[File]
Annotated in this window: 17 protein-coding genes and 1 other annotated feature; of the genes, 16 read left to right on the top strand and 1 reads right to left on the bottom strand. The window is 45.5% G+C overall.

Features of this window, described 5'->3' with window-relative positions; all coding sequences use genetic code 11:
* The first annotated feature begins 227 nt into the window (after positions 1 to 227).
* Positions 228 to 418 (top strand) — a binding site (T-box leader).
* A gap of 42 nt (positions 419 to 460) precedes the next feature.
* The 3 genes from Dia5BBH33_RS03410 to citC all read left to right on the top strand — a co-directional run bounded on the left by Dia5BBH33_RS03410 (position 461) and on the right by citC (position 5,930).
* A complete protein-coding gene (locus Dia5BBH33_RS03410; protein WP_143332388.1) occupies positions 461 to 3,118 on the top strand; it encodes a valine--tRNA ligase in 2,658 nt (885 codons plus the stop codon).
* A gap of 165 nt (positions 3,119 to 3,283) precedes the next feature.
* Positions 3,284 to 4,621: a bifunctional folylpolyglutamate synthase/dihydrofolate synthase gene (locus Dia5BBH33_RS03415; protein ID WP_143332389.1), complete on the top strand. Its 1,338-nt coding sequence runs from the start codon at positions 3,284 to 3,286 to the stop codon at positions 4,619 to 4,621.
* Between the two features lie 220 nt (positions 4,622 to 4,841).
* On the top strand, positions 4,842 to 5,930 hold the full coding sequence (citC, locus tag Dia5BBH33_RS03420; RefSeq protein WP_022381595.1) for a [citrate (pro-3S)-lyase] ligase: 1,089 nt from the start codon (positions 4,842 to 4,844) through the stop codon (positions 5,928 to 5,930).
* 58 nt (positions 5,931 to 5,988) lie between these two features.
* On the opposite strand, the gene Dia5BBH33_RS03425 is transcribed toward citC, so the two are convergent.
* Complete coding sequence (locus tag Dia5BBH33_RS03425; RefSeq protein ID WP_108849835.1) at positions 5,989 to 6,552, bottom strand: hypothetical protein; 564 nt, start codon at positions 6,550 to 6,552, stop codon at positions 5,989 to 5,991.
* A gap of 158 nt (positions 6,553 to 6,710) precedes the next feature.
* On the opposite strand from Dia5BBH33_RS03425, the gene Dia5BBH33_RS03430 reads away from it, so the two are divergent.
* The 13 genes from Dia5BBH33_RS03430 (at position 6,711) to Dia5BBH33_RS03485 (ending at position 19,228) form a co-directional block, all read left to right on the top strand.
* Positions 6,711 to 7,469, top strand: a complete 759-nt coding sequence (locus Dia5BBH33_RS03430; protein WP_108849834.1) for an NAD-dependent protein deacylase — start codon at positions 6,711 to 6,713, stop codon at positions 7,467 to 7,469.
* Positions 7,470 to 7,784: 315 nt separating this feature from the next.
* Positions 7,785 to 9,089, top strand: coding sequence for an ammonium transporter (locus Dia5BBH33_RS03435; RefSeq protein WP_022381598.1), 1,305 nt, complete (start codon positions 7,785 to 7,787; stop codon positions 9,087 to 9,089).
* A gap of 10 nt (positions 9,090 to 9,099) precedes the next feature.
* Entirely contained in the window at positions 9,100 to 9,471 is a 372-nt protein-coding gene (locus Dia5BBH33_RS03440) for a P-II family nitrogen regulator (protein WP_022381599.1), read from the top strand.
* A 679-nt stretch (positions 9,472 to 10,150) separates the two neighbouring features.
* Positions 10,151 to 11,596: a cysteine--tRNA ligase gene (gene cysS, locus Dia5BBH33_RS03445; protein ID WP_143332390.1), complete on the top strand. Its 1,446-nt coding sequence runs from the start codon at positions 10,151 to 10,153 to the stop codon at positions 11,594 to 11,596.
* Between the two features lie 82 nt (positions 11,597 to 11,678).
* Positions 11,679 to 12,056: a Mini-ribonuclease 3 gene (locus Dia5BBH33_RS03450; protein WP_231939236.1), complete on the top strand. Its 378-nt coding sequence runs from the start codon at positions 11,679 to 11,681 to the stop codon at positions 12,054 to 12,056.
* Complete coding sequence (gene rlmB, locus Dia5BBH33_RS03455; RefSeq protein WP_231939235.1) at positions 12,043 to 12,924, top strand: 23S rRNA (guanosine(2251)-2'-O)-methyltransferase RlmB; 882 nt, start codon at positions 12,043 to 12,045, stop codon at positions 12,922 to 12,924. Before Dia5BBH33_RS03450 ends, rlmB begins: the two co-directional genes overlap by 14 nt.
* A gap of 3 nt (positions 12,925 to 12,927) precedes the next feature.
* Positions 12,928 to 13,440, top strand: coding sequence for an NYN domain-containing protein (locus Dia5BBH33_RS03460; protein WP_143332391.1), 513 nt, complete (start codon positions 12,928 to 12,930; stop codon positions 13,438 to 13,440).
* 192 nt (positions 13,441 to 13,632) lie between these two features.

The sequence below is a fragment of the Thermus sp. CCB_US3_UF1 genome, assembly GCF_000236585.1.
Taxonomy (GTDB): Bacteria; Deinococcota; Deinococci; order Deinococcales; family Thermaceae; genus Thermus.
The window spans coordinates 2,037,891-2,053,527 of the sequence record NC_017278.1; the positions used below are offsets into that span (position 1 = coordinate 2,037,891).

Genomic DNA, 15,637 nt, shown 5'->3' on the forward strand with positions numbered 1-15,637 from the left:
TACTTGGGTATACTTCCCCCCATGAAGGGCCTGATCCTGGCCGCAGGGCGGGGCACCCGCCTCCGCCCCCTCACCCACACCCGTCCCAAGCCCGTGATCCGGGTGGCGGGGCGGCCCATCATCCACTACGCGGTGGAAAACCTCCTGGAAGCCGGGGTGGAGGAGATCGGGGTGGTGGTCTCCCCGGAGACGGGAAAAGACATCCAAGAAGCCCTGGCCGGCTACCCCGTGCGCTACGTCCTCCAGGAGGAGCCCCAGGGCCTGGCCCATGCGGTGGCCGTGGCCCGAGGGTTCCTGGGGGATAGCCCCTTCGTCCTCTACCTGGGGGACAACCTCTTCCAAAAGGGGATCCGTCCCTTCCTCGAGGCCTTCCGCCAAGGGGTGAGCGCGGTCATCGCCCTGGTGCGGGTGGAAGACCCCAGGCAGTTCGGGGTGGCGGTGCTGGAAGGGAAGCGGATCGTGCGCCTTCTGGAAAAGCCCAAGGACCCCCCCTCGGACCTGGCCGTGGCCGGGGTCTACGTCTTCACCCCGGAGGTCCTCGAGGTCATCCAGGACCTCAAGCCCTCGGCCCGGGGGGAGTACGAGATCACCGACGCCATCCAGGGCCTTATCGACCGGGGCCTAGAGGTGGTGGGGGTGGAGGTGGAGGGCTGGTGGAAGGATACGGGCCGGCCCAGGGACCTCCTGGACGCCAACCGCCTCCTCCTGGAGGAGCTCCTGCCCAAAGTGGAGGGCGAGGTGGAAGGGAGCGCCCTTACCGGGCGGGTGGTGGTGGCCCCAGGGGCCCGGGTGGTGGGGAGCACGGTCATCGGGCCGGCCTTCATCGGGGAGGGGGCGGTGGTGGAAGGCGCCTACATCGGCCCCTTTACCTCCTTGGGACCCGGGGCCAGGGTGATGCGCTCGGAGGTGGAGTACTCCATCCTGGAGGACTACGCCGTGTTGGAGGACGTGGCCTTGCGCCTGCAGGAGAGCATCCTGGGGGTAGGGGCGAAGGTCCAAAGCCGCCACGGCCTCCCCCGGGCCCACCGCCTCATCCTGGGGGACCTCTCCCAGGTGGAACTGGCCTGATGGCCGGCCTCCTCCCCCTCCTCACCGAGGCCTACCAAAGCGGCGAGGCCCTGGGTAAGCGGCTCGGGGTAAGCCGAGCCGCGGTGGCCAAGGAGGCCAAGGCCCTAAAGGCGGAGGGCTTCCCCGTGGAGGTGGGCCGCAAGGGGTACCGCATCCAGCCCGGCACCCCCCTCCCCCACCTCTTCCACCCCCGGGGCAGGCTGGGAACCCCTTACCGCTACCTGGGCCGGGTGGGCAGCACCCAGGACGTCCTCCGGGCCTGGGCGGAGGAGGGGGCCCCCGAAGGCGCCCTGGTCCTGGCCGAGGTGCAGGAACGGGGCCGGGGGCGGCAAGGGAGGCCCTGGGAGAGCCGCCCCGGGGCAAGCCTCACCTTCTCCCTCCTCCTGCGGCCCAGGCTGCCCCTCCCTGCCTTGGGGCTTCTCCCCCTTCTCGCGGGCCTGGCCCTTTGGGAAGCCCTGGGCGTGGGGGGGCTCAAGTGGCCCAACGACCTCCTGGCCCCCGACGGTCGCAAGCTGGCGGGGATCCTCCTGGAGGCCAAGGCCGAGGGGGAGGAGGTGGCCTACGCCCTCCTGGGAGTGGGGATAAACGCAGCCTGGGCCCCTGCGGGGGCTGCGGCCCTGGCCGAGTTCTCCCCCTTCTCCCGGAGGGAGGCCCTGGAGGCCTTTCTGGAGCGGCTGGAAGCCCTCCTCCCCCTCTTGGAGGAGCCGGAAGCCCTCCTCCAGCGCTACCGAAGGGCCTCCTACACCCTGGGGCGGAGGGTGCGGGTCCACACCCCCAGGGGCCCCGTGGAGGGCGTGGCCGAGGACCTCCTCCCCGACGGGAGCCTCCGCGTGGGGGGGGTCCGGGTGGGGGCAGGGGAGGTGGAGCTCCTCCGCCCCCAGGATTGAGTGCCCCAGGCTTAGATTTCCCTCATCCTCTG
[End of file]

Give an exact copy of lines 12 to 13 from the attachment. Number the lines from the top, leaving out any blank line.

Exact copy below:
* 58 nt (positions 5,931 to 5,988) lie between these two features.
* On the opposite strand, the gene Dia5BBH33_RS03425 is transcribed toward citC, so the two are convergent.